2.3. Counting Bullets

In the original formalization of the Yale Shooting Problem (Section 2.1) the gun is assumed to hold at most one bullet--it becomes unloaded after shooting. Let us consider a more general case when the number of bullets in the gun is an integer between 0 and a fixed upper bound. This number goes up by 1 after loading, and goes down by 1 after shooting.

Here is a possible formalization of the modified domain:

:- macros
 capacity -> 6;
 loaded -> (numberOfBullets>0).

:- constants
 alive :: inertialFluent;
 numberOfBullets :: inertialFluent(0..capacity);
 load, shoot :: exogenousAction.

:- variables
 I :: 0..capacity.

load causes numberOfBullets=I+1 if numberOfBullets=I
    where I<capacity.
nonexecutable load if numberOfBullets=capacity.

shoot causes -alive.
shoot causes numberOfBullets=I-1 if numberOfBullets=I
    where I>0.
nonexecutable shoot if -loaded.

nonexecutable load & shoot.
In the new formalization, we defined loaded as a macro, rather than an action constant. (The two macro definitions are combined here under one :- macros heading, separated from each other by a semicolon.) In the presence of this definition, CCalc expands the line
nonexecutable shoot if -loaded
nonexecutable shoot if -(numberOfBullets>0).
Then it eliminates the symbol > from this proposition. This is done in two steps. First, the proposition is rewritten as the schematic proposition

nonexecutable shoot if numberOfBullets=var & -(var>0)

where var is a variable ranging over the domain 0..capacity of the constant numberOfBullets. Then this schematic proposition is grounded and, in every ground instance, var>0 is replaced by true or by false depending on the value of var.

Note the where clauses appended to two schematic propositions in the example above. In the proposition describing the effect of load on numberOfBullets we would like I to range over 0..capacity-1; in the proposition describing the effect of shoot on this fluent, we would like I to range over 1..capacity. Instead of using two different variables, we declared I to be a variable for all numbers in the interval 0..capacity, but instructed CCalc not to use the "bad" values of I in the process of grounding the schematic propositions containing that variable. The clause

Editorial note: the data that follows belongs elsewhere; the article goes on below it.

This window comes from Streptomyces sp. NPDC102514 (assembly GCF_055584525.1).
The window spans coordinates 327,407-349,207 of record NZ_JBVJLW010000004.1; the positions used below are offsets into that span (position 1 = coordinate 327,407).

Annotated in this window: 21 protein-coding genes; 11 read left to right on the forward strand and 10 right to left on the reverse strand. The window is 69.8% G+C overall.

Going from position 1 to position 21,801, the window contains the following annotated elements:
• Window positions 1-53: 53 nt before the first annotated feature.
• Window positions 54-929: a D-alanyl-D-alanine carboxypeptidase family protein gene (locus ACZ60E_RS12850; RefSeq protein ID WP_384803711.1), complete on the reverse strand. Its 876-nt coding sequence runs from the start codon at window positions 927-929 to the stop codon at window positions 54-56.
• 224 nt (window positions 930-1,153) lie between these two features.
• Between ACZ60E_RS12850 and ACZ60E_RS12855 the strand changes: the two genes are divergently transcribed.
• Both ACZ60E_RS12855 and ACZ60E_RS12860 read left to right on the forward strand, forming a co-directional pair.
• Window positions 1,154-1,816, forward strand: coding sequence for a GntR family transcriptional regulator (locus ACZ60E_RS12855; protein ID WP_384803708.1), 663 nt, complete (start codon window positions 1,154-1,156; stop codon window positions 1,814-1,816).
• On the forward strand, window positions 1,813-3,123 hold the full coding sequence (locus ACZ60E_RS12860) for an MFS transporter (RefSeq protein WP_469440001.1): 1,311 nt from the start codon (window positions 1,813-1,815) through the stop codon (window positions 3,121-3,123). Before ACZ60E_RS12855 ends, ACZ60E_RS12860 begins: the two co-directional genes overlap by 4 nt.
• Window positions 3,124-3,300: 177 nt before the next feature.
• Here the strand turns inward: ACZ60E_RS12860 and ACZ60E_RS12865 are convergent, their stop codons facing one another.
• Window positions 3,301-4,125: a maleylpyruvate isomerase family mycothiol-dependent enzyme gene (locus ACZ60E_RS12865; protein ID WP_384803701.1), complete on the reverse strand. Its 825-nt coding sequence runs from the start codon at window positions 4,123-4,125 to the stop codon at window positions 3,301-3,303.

where I<capacity
appended to the schematic proposition
load causes numberOfBullets=I+1 if numberOfBullets=I
tells CCalc that the value capacity should not be substituted for I when that proposition is grounded. Similarly, the clause
where I>0
tells CCalc not to use the value 0.

Exercise 2.7. What do you think will happen if you remove one of the where clauses from the formalization of the shooting domain above and then instruct CCalc to loadf the modified version? Check that your conjecture is correct.

Exercise 2.8. Recall that file coins describes the action of putting a coin in the box. That action is not executable if the box is full. Consider the extension of that domain that includes also a second action -- putting two coins in the box. That action is not executable if the box is full or "nearly full." Represent this extension in the language of CCalc using only one variable.

The conditions on the values of variables used in where clauses are called tests. In a test, variables ranging over subsets of integers and their values (such as 0 and capacity) can be combined using symbols for arithmetical operations

+  -  *  //

(the last is integer division). Atomic tests can be formed from arithmetical expressions using equality and the negation of equality

=  \=

and order relations

<  >  =<  >=

Atomic tests can be further combined into complex tests using propositional connectives

-  &  ++   ->>  <->  

(the last two are material implication and equivalence). Tests are a special case of formulas of the kind that we see, for instance, after if in propositions. What is special about tests is that they do not contain fluent symbols, so that they can be evaluated in the process of grounding.

Forward to Section 3.1: Objects and Sorts
Back to Section 2.2: Nondeterministic Shooting
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